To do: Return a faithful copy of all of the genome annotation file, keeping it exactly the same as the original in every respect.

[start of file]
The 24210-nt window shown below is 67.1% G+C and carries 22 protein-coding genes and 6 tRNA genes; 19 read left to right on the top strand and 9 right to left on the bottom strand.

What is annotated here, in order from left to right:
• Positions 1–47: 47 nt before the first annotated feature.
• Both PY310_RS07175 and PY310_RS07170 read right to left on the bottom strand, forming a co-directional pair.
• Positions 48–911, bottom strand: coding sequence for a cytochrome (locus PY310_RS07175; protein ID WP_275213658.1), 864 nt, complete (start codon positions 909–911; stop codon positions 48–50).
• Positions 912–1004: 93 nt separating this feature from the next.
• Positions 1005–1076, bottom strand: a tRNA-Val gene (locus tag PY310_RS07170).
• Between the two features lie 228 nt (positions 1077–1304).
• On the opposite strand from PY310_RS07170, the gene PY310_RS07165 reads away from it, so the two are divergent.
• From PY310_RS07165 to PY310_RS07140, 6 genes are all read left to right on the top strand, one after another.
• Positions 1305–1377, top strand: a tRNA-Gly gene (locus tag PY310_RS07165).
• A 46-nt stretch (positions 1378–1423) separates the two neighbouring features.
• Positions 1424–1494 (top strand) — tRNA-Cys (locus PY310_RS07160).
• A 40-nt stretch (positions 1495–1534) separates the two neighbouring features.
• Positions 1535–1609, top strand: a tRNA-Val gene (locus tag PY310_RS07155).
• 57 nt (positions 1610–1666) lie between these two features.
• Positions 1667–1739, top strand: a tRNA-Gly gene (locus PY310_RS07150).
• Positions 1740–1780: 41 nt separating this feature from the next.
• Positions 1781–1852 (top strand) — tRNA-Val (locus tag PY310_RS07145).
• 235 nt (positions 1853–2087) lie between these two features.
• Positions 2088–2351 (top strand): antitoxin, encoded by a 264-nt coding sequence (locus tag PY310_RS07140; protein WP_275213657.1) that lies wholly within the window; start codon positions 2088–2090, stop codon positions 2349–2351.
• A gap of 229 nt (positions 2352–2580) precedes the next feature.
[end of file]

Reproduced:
The 24210-nt window shown below is 67.1% G+C and carries 22 protein-coding genes and 6 tRNA genes; 19 read left to right on the top strand and 9 right to left on the bottom strand.

What is annotated here, in order from left to right:
• Positions 1–47: 47 nt before the first annotated feature.
• Both PY310_RS07175 and PY310_RS07170 read right to left on the bottom strand, forming a co-directional pair.
• Positions 48–911, bottom strand: coding sequence for a cytochrome (locus PY310_RS07175; protein ID WP_275213658.1), 864 nt, complete (start codon positions 909–911; stop codon positions 48–50).
• Positions 912–1004: 93 nt separating this feature from the next.
• Positions 1005–1076, bottom strand: a tRNA-Val gene (locus tag PY310_RS07170).
• Between the two features lie 228 nt (positions 1077–1304).
• On the opposite strand from PY310_RS07170, the gene PY310_RS07165 reads away from it, so the two are divergent.
• From PY310_RS07165 to PY310_RS07140, 6 genes are all read left to right on the top strand, one after another.
• Positions 1305–1377, top strand: a tRNA-Gly gene (locus tag PY310_RS07165).
• A 46-nt stretch (positions 1378–1423) separates the two neighbouring features.
• Positions 1424–1494 (top strand) — tRNA-Cys (locus PY310_RS07160).
• A 40-nt stretch (positions 1495–1534) separates the two neighbouring features.
• Positions 1535–1609, top strand: a tRNA-Val gene (locus tag PY310_RS07155).
• 57 nt (positions 1610–1666) lie between these two features.
• Positions 1667–1739, top strand: a tRNA-Gly gene (locus PY310_RS07150).
• Positions 1740–1780: 41 nt separating this feature from the next.
• Positions 1781–1852 (top strand) — tRNA-Val (locus tag PY310_RS07145).
• 235 nt (positions 1853–2087) lie between these two features.
• Positions 2088–2351 (top strand): antitoxin, encoded by a 264-nt coding sequence (locus tag PY310_RS07140; protein WP_275213657.1) that lies wholly within the window; start codon positions 2088–2090, stop codon positions 2349–2351.
• A gap of 229 nt (positions 2352–2580) precedes the next feature.